A year-long project to study and build a traditional Aleut kayak from scratch culminated in a successful launch on the final day of school for students at Kennedy High School. Before most students got into canoes, all attention was turned to the double kayak, as it had not yet been tested in water. While an onlooker wondered if it would be water tight, students Tim Dizick and Zack Fix confidently slipped into the cockpits of the double sea kayak and pushed off from shore. The maiden voyage took students more than a mile up Coyote Creek, a flat-water creek that is navigable for several miles due to spring runoff.
The project began after students were introduced to canoeing on a three-day field study on the Willamette River last fall. Tim Dizick, a participant on that first trip where he was “turned on to boating,” returned to school and, with the help of several kayaking books, drew an Aleutian sea kayak to scale. With help from his classmates he turned the two-dimensional sketch into reality. “Help from others reminded me of all the people quietly cheering me on,” Dizick said. “It was nice to have this support.”
Students finished completion of the boat the day before summer break. Tara McKinnon was one of the students lending a hand to make this project a success.
While she stayed after school on several occasions to sew the final stitches into the boat, she ended up preferring paddling a single kayak instead of the double. “I don’t like being in a boat controlled by the boys” she said as she quickly darted around them in a single kayak. Zack Fix also helped to build the boat and enjoyed learning of the boat’s history, which date back thousands of years.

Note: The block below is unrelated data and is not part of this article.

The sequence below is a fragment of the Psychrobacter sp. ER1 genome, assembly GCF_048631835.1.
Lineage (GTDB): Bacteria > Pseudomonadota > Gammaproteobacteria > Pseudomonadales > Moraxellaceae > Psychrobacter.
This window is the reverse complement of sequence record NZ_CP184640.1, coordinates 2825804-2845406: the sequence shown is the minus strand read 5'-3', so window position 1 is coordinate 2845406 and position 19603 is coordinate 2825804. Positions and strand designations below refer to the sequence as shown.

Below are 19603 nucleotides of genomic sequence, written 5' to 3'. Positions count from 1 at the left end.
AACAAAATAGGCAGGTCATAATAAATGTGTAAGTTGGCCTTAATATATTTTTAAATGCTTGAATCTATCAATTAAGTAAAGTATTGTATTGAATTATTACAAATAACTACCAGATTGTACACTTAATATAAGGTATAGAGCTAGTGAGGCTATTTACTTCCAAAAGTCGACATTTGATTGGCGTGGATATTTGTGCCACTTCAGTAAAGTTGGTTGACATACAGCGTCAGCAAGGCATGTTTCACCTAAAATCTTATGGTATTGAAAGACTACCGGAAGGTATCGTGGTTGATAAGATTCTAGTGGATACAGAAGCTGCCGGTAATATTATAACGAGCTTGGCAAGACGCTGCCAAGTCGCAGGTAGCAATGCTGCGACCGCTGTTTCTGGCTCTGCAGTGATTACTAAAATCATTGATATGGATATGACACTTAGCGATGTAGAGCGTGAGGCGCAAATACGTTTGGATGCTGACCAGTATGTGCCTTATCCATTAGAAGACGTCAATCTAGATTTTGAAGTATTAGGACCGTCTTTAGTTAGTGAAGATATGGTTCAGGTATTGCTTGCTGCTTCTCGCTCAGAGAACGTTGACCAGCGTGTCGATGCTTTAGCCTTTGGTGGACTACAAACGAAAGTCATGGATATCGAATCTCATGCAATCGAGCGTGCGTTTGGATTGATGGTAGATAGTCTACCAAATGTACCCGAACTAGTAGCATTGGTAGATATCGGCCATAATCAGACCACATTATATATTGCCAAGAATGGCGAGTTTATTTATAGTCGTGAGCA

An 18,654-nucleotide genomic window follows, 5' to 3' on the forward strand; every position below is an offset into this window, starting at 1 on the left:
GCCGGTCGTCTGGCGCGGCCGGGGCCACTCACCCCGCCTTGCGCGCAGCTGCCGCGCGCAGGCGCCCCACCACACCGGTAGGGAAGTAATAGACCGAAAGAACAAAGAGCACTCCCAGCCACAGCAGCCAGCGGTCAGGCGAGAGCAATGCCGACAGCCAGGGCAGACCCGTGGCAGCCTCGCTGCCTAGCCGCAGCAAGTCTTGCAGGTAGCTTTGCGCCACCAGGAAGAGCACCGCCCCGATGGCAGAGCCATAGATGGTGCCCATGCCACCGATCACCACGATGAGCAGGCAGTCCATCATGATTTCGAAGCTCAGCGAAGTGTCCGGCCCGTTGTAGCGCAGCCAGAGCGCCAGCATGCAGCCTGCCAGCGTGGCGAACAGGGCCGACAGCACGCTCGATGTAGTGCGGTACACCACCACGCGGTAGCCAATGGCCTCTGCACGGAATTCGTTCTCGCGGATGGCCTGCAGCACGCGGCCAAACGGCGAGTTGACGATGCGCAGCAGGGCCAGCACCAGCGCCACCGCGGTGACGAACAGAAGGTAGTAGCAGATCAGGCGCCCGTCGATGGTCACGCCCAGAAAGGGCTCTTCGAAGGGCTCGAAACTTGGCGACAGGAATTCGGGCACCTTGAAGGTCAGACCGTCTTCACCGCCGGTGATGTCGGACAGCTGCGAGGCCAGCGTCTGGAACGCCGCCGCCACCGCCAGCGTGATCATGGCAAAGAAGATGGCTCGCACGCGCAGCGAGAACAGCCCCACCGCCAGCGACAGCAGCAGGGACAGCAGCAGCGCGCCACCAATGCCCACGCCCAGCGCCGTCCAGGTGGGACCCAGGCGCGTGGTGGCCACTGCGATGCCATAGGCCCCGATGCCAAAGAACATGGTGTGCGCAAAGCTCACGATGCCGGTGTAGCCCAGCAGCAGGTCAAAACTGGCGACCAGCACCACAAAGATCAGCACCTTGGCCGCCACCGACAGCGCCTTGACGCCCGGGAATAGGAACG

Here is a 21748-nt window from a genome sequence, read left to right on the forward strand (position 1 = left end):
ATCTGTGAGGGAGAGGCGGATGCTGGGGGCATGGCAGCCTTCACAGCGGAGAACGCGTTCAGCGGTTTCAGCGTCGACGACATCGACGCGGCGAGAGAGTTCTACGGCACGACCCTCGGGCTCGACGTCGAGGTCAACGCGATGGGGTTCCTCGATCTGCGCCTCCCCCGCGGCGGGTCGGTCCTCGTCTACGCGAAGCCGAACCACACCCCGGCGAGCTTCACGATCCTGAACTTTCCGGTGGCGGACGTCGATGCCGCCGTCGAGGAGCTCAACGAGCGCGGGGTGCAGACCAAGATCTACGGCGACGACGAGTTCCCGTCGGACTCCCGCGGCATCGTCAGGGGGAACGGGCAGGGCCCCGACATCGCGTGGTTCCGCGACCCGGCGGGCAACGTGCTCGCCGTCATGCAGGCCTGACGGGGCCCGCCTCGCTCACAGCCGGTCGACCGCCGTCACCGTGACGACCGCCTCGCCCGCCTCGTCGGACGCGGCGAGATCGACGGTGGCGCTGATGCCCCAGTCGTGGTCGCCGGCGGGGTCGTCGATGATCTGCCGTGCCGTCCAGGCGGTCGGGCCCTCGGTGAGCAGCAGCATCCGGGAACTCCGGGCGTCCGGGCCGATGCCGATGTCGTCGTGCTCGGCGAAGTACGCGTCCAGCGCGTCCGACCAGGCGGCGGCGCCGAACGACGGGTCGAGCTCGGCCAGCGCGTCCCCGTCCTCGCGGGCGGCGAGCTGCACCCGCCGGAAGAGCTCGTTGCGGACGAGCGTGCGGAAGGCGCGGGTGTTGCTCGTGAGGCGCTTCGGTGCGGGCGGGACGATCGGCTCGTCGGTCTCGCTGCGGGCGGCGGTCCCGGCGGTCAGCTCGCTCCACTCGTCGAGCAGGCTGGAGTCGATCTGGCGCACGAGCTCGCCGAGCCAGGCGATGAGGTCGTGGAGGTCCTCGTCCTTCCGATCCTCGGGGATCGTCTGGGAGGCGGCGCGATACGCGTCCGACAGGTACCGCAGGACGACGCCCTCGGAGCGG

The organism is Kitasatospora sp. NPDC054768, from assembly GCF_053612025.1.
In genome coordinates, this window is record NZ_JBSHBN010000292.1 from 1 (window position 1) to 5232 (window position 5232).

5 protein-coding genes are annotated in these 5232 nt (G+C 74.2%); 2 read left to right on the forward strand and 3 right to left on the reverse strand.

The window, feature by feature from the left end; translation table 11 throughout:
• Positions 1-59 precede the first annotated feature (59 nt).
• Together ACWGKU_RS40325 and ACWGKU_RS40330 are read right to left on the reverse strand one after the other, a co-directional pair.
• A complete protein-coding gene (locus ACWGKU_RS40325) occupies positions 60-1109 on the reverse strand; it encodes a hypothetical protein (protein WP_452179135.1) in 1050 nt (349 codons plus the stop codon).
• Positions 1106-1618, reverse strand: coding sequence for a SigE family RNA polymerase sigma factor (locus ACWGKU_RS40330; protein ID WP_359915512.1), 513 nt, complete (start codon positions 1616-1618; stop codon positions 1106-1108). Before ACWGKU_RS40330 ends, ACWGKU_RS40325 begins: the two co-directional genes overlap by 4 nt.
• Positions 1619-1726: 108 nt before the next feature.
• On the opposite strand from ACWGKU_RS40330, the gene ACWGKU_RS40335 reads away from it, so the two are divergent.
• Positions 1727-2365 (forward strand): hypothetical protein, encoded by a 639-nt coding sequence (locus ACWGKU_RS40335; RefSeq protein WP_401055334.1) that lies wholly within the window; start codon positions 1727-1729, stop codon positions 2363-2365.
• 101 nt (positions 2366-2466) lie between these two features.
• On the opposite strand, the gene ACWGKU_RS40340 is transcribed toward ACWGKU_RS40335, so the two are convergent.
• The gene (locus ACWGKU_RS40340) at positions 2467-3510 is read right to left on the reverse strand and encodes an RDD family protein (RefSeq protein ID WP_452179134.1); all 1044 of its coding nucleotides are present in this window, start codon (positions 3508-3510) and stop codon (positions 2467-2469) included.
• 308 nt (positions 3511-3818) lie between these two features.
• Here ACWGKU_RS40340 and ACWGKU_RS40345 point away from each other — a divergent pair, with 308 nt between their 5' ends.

“Archaeologists have found evidence that shows that these kayaks go back over 2,000 years, but trying to find evidence is hard because they were skin-covered , sinew lashed, and wood framed so they don’t last very long,” Zack noted. “I didn’t know that there was so much history in these boats, but they are amazing crafts.”
“The traditional boats were built with whale bones and walrus skin,” Tim added. The Kennedy students used materials more readily available , including Douglas fir for the gunwales, oak for the ribs, and nylon for the skin. The entire boat frame is lashed together, using no glue or metal fasteners, and the skin is sewn over the frame.
Zack and Tim, perhaps jealous of Tara’s maneuverability, are already planning to build single kayaks next year.